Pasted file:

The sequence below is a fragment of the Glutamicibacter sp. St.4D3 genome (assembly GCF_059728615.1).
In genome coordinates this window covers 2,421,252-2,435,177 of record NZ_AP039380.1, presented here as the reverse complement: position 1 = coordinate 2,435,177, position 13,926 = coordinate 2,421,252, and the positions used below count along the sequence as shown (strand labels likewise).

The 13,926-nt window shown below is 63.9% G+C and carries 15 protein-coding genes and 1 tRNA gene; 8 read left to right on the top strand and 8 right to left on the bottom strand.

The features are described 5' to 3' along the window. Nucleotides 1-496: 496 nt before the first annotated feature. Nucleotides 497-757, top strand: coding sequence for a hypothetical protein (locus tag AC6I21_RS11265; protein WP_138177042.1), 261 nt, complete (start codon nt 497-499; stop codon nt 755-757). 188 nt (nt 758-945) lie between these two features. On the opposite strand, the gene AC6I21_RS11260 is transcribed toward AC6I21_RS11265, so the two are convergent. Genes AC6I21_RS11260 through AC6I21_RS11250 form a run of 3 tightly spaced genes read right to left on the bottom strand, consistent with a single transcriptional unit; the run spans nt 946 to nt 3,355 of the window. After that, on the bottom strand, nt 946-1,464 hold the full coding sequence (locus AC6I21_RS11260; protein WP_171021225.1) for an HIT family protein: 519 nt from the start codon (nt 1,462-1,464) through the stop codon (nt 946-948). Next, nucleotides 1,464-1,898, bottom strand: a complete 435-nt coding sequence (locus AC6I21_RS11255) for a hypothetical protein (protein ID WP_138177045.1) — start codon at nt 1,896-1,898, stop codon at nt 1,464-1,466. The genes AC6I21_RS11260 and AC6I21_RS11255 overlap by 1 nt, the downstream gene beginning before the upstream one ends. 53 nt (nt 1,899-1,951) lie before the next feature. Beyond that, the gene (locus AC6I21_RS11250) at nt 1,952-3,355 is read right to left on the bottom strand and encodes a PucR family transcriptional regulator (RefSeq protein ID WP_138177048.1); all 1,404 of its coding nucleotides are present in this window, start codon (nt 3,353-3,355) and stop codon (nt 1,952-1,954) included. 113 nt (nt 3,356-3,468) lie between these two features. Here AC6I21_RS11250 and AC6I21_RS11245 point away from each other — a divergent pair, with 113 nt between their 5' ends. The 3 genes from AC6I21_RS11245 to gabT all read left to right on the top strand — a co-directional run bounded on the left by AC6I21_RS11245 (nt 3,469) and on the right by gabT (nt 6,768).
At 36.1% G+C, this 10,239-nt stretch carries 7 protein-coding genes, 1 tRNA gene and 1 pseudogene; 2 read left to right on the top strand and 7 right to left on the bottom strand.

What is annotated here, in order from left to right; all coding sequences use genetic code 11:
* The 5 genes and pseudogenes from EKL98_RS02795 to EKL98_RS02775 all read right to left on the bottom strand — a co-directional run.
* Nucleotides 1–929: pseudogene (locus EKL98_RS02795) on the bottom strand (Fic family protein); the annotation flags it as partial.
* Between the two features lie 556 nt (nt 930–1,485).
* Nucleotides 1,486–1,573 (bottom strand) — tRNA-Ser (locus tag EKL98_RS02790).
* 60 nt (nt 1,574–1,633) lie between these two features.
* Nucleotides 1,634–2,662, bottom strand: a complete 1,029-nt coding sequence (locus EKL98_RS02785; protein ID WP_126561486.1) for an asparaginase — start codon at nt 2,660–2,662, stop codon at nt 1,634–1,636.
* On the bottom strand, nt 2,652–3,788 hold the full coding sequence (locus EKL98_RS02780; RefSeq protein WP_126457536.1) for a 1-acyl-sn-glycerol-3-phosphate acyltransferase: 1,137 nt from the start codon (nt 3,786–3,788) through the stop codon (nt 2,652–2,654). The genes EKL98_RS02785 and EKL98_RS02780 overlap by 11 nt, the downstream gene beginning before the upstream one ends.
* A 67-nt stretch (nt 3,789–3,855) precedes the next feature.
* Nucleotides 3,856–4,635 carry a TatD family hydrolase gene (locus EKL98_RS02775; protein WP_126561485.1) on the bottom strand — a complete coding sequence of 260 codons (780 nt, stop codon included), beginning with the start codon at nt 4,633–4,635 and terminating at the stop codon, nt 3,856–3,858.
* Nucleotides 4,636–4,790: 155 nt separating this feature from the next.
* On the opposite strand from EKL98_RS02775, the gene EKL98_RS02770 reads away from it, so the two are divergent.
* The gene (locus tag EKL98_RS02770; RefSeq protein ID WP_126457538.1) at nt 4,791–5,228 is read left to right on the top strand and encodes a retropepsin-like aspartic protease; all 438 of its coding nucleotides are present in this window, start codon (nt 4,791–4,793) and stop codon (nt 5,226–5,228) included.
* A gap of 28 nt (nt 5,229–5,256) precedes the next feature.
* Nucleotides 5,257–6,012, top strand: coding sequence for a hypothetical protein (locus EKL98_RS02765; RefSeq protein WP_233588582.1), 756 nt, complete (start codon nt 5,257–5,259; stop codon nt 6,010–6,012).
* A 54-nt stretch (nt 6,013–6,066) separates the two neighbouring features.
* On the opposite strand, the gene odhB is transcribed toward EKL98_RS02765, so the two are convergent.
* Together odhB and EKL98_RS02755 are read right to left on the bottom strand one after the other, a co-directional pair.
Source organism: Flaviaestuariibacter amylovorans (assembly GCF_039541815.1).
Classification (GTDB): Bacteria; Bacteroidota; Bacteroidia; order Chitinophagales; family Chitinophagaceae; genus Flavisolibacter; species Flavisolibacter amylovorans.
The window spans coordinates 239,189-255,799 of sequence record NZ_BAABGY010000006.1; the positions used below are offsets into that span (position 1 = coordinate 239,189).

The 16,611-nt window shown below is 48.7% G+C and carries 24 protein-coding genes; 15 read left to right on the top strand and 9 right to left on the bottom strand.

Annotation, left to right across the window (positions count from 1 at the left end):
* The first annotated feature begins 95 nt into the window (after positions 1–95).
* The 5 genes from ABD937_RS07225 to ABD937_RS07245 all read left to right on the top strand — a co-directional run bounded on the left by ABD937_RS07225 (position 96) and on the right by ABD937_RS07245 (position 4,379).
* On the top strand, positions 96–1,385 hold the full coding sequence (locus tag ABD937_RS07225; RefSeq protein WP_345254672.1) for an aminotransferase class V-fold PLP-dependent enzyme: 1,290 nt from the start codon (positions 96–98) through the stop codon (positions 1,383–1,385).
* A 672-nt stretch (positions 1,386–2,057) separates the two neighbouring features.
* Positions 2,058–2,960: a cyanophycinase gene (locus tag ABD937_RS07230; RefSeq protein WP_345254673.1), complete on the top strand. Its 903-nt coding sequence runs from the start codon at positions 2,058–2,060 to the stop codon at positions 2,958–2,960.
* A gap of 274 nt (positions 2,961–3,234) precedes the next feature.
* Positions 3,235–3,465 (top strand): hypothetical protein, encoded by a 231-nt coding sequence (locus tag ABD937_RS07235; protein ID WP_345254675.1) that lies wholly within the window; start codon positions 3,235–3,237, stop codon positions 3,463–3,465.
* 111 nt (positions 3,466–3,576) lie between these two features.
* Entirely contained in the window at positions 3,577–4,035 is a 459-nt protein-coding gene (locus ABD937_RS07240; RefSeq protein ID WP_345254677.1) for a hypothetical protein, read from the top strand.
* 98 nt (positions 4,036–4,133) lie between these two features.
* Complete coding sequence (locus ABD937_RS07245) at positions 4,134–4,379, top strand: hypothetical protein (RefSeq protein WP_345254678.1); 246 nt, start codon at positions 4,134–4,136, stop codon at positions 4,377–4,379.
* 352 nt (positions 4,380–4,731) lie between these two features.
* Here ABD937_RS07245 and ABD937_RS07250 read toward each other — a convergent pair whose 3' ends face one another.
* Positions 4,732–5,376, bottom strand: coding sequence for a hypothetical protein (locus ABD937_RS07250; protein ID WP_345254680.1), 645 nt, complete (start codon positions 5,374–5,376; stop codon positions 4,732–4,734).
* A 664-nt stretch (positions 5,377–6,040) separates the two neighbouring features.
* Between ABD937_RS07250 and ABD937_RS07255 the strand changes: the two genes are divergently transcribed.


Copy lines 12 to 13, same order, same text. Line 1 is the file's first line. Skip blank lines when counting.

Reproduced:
* Nucleotides 1,634–2,662, bottom strand: a complete 1,029-nt coding sequence (locus EKL98_RS02785; protein ID WP_126561486.1) for an asparaginase — start codon at nt 2,660–2,662, stop codon at nt 1,634–1,636.
* On the bottom strand, nt 2,652–3,788 hold the full coding sequence (locus EKL98_RS02780; RefSeq protein WP_126457536.1) for a 1-acyl-sn-glycerol-3-phosphate acyltransferase: 1,137 nt from the start codon (nt 3,786–3,788) through the stop codon (nt 2,652–2,654). The genes EKL98_RS02785 and EKL98_RS02780 overlap by 11 nt, the downstream gene beginning before the upstream one ends.